# Quantum cloning

Quantum cloning is the process that takes an arbitrary, unknown quantum state and makes an exact copy without altering the original state in any way. In Dirac notation, the process of quantum cloning is described by:

$U |\psi\rangle_A |e\rangle_B = |\psi\rangle_A |\psi\rangle_B$,

where $U$ is the actual cloning operation, $|\psi\rangle_A$ is the state to be cloned, and $|e\rangle_B$ is the initial state of the copy.

Quantum cloning is forbidden by the laws of quantum mechanics as shown by the no cloning theorem, which states that there is no $U$ that can perform the cloning operation for any arbitrary state $|\psi\rangle_A$. Though perfect quantum cloning is not possible, it is possible to perform imperfect cloning, where the copies have a non-unit fidelity with the state being cloned. A universal cloning machine can have a fidelity as high as 5/6.[1]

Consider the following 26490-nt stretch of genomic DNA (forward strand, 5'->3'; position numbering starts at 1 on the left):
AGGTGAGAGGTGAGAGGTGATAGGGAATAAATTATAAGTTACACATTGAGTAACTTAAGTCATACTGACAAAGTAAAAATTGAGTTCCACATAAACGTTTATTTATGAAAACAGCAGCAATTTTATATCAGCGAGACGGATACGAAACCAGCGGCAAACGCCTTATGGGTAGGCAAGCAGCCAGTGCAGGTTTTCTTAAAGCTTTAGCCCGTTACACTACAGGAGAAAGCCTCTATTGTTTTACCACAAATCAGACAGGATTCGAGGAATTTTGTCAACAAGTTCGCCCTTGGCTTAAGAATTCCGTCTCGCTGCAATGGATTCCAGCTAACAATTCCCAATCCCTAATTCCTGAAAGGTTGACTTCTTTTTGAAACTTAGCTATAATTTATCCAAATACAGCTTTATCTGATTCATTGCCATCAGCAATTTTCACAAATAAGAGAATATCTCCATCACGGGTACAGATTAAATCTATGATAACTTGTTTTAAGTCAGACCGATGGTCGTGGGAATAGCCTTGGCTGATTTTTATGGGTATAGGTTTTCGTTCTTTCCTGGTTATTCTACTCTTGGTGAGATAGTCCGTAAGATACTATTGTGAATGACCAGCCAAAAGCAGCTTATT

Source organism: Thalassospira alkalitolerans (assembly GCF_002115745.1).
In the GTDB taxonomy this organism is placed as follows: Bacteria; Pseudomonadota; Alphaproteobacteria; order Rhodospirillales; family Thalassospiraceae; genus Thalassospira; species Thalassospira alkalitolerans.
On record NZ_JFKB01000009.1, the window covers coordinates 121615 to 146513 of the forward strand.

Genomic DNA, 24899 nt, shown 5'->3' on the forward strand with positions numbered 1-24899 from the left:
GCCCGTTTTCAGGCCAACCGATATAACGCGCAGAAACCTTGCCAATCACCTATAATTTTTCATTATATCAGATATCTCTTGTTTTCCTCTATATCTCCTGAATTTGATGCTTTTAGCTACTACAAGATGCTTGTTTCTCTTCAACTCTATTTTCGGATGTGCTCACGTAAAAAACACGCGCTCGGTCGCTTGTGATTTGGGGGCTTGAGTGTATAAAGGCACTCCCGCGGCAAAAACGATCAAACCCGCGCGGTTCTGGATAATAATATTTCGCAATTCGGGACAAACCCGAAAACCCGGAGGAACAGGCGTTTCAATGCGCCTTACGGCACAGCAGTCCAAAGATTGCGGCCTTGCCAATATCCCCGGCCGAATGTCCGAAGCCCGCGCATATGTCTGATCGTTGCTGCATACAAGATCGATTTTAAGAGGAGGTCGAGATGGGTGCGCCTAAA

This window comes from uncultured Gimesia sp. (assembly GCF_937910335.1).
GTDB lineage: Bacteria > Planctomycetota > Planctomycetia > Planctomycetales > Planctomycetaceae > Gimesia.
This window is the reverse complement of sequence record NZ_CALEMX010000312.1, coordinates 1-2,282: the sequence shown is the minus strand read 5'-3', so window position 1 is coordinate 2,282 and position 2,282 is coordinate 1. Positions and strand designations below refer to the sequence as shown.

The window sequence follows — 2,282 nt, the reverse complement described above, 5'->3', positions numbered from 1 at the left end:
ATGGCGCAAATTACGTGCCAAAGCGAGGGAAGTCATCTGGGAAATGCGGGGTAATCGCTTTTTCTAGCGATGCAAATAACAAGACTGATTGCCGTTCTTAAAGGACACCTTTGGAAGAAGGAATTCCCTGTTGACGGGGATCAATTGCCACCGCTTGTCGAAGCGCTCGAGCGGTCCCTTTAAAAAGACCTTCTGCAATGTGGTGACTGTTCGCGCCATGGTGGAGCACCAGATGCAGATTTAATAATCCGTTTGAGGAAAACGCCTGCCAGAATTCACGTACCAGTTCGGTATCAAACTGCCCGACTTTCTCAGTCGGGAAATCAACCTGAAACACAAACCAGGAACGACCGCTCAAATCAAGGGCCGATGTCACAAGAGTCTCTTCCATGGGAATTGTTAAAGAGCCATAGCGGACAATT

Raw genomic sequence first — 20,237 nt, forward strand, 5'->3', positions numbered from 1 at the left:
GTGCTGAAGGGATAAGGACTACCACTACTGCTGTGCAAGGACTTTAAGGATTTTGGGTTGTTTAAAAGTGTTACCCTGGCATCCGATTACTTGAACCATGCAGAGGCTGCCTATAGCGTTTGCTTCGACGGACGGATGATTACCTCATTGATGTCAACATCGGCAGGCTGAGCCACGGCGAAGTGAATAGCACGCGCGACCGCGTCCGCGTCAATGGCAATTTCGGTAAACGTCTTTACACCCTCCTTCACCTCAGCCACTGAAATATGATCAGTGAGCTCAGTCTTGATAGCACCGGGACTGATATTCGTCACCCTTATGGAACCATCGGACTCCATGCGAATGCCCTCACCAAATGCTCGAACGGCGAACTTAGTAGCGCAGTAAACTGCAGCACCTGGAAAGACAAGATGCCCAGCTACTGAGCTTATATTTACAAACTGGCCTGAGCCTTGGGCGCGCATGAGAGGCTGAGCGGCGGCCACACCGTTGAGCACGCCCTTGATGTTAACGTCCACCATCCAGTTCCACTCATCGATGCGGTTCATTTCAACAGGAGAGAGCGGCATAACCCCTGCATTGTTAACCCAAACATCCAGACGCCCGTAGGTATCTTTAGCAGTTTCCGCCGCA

The quantum cloning operation is the best way to make copies of quantum information therefore cloning is an important task in quantum information processing, especially in the context of quantum cryptography. Researchers are seeking ways to build quantum cloning machines, which work at the so-called quantum limit. The first cloning machine relied on stimulated emission to copy quantum information encoded into single photons. Teleportation, nuclear magnetic resonance, quantum amplification and superior phase conjugation have been some other methods utilized to realize a quantum cloning machine.[2]

It may be possible to clone a quantum state to arbitrary accuracy in the presence of a closed timelike curves.[3]

## References

1. ^ Bužek V. and Hillery, M. Quantum Copying: Beyond the No-Cloning Theorem. Phys. Rev. A 54, 1844 (1996)
2. ^ Antía Lamas-Linares, Christoph Simon, John C. Howell, Dik Bouwmeester, Experimental Quantum Cloning of Single Photons, Science 296 5568 (2002)
3. ^ Todd A. Brun, Mark M. Wilde, Andreas Winter, Quantum state cloning using Deutschian closed timelike curve. Physical Review Letters 111, 190401 (2013); arXiv:1306.1795